Once you have returned the complete marriage license, you have successfully performed all of your functions as the wedding officiant. Your part is done!
Now let’s move on to the couple’s responsibilities, You can obtain a marriage license application at any county clerk’s office in New Jersey, or you can find a PDF to print out here. Note that if neither one of the applicants are residents of New Jersey, the license must be obtained from the registrar of the city where the ceremony will be performed and is only good for use in that municipality.
To complete your marriage license, you both members of the couple will have to visit the Hudson County clerk’s office at 257 Cornelison Ave on the fourth floor.
When you go, just remember to bring:
- Proof of identity (driver’s license, passport or state/federal ID)
- Proof of your residency
- Your social security card or social security number
- A witness, 18 years of age or older
- $28 application fee
There is a three-day waiting period in Jersey City, so just make sure you schedule your visit to the county clerk’s office at least four days before your actual wedding. After the ceremony, your officiant will return the completed marriage license to the county clerk’s office, which is mentioned in the previous section.
Issuance Office: 257 Cornelison Ave 4th floor
Waiting Period: 72 hours
Expiration: 6 months
Return: by Officiant
The Basics -- When choosing your wedding date and place, just be sure to double check Jersey City’s calendar to make sure there are no major events scheduled near your venue on the same day. You don’t want to end up competing for parking while the street fair rages nearby. As far as venue ideas, we have a few suggestions to help kick off your search.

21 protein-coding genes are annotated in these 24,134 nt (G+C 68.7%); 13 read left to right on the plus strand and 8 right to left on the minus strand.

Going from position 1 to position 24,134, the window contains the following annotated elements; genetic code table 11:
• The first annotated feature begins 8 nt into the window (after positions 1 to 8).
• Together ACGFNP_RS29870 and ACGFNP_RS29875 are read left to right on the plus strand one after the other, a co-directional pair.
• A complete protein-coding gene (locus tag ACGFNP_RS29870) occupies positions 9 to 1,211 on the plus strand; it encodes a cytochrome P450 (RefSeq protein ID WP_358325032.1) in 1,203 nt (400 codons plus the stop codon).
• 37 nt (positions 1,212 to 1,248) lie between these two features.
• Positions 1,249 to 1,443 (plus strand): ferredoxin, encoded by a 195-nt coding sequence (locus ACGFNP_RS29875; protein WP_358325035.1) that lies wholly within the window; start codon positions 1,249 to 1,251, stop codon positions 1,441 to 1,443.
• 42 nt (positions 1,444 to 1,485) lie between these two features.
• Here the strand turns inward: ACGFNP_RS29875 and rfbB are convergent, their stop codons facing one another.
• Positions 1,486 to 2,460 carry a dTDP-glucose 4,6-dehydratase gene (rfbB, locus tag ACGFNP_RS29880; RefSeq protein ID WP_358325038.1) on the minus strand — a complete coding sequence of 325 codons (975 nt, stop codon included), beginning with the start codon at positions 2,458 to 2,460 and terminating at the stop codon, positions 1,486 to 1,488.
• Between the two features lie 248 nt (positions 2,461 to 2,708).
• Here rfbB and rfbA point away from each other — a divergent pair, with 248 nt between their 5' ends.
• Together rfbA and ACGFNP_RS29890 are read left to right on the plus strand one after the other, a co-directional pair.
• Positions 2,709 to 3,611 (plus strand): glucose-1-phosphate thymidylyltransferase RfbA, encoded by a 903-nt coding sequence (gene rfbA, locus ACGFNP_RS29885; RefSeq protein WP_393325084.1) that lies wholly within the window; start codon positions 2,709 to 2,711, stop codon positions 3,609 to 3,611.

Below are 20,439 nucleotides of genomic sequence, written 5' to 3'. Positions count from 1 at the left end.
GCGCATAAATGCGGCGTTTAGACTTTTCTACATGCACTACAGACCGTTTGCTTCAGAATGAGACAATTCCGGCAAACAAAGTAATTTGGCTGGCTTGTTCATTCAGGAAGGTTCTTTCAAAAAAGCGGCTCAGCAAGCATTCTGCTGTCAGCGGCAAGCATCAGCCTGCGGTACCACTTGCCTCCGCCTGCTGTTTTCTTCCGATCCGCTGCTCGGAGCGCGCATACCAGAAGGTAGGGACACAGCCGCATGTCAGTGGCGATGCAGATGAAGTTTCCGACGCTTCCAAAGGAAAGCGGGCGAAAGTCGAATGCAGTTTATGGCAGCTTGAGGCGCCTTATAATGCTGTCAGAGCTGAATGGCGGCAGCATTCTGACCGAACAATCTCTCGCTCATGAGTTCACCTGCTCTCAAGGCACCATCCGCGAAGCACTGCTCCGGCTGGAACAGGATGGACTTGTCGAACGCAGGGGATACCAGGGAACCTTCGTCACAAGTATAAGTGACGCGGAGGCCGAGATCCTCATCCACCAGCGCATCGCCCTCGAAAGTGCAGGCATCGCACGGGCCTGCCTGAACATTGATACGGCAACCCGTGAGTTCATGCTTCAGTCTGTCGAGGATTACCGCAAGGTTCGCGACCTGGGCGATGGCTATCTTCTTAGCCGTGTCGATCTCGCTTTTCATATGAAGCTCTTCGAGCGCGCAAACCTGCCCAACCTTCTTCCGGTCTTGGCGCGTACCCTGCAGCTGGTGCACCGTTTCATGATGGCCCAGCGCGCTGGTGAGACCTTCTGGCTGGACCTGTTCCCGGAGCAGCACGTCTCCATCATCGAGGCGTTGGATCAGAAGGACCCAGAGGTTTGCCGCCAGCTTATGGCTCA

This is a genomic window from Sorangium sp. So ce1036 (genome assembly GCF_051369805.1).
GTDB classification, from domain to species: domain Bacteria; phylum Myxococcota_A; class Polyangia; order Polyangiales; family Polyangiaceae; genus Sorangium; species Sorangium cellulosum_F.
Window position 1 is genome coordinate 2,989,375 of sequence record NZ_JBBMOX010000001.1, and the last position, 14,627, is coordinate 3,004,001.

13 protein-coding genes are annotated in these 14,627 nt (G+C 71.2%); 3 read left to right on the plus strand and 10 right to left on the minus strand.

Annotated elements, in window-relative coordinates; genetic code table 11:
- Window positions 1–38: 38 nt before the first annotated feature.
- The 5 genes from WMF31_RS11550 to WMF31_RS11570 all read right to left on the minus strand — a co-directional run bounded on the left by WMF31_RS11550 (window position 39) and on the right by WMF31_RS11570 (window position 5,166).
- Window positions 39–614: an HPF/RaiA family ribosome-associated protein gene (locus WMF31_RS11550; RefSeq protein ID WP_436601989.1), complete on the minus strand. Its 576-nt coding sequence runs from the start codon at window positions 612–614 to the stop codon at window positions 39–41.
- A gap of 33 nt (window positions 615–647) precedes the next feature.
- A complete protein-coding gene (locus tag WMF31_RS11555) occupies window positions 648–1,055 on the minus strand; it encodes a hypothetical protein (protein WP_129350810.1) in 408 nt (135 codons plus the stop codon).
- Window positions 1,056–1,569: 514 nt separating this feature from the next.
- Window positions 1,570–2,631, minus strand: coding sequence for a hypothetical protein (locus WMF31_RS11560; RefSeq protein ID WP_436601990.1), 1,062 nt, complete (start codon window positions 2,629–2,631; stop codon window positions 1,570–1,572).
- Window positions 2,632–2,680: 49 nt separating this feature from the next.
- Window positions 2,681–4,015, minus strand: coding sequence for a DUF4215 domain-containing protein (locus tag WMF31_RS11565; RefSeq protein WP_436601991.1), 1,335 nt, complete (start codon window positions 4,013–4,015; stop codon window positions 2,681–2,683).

There are a good handful of venues in town outside of the major hotels, which are good options for large weddings, but kind of drab, to be honest. The Rooftop at Exchange Place is a restaurant and bar that also hosts weddings, and is devastatingly chic and elegant. We’ll link you straight to the photo gallery; the Instagram photo ops are a major draw. Or you might like Batello, the Italian seafood spot in Newport, which is another one of our favorites. The interior is ideal for a glamorous celebration, with its high ceilings, live entertainment space and huge windows that look out over the bay. The restaurant’s management is plenty familiar with hosting weddings -- it even has a bridal suite -- and obviously, your catering will be in good hands. Done and done!